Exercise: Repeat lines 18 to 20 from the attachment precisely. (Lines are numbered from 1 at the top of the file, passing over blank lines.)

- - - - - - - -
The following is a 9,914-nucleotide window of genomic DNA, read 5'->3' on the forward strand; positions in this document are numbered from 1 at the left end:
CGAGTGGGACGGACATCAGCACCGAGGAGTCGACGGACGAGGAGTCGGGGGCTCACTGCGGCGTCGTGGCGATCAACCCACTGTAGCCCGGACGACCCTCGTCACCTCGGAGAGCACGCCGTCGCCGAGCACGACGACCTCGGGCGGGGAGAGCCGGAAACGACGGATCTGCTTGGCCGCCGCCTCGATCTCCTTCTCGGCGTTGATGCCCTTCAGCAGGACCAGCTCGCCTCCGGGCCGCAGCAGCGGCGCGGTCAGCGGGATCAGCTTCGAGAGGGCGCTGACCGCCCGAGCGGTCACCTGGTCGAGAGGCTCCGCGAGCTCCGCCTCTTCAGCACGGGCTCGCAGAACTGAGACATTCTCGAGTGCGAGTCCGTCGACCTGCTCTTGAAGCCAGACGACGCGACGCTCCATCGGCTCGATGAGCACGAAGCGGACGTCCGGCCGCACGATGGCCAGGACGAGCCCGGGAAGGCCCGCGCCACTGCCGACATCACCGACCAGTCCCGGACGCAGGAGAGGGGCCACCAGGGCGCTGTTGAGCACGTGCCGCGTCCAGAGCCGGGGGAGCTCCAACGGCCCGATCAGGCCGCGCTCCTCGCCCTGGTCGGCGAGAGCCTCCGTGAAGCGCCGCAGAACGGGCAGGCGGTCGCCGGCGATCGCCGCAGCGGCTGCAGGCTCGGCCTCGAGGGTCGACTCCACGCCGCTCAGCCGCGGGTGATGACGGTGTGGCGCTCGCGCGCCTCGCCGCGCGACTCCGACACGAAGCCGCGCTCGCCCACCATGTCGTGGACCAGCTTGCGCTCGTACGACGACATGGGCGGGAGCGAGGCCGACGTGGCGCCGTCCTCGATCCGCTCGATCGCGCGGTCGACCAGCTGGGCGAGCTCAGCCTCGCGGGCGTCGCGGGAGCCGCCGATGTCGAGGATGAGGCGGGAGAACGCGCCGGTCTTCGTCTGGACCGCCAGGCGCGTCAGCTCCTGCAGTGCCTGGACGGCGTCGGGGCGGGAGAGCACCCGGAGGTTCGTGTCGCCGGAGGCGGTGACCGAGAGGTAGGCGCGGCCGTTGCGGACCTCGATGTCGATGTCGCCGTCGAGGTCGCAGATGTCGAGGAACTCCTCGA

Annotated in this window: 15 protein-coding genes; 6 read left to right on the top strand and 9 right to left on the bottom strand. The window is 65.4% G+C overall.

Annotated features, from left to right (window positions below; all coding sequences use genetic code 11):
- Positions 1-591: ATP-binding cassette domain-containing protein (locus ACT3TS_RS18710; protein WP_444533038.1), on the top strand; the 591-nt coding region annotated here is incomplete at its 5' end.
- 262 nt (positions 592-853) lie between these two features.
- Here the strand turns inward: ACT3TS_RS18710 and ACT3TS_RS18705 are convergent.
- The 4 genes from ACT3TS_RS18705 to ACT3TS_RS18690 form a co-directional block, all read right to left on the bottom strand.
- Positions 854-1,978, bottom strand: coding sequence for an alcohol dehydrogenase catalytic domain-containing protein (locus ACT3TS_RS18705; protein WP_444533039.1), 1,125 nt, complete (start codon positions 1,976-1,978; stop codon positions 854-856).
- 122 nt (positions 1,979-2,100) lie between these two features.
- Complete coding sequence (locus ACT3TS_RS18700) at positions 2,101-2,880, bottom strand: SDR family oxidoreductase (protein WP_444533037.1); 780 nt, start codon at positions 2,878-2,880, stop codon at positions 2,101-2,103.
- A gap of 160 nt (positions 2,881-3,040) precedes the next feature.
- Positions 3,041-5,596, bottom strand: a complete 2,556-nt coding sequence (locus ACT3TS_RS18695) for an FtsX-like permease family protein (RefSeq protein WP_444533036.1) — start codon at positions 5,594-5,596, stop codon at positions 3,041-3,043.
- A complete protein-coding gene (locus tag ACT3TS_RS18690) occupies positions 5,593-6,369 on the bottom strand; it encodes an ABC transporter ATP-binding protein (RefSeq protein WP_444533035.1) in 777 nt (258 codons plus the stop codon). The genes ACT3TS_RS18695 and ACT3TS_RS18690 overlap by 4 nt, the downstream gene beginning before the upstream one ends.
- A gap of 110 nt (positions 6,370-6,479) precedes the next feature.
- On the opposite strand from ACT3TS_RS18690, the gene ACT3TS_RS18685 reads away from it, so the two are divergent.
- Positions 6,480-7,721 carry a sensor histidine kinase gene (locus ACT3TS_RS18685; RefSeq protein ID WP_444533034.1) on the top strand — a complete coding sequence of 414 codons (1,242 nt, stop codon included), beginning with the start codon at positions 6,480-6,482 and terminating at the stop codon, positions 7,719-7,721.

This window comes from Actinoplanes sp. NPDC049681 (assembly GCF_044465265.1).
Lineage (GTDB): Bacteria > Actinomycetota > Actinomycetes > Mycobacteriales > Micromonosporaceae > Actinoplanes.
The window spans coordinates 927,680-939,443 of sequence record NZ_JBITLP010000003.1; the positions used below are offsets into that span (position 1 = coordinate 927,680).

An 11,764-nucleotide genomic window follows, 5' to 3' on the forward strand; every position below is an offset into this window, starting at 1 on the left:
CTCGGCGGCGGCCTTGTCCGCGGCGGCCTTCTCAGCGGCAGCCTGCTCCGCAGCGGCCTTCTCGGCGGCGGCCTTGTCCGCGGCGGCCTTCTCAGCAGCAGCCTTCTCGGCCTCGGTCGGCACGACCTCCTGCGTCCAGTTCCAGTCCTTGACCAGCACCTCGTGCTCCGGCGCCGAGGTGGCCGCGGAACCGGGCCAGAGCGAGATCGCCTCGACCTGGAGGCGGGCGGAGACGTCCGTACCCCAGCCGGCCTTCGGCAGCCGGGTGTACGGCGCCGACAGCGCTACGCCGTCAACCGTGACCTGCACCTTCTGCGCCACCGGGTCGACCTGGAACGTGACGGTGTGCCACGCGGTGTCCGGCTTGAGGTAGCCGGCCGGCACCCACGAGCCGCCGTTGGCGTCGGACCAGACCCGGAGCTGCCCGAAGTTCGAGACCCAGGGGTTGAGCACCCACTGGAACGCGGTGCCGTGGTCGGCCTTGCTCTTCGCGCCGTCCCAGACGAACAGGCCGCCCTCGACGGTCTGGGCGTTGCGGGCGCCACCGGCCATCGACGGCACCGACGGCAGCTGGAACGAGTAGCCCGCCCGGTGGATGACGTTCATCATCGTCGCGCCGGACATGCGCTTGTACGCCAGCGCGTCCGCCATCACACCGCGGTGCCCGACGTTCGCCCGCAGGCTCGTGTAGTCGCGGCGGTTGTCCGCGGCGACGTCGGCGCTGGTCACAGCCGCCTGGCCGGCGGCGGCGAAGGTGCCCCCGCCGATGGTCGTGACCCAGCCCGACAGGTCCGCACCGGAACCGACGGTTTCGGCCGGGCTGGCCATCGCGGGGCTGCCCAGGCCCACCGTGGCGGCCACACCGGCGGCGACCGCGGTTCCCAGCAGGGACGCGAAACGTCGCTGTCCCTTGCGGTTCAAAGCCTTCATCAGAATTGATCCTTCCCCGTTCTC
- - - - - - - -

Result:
This window comes from Actinoplanes sp. NPDC049681 (assembly GCF_044465265.1).
Lineage (GTDB): Bacteria > Actinomycetota > Actinomycetes > Mycobacteriales > Micromonosporaceae > Actinoplanes.
The window spans coordinates 927,680-939,443 of sequence record NZ_JBITLP010000003.1; the positions used below are offsets into that span (position 1 = coordinate 927,680).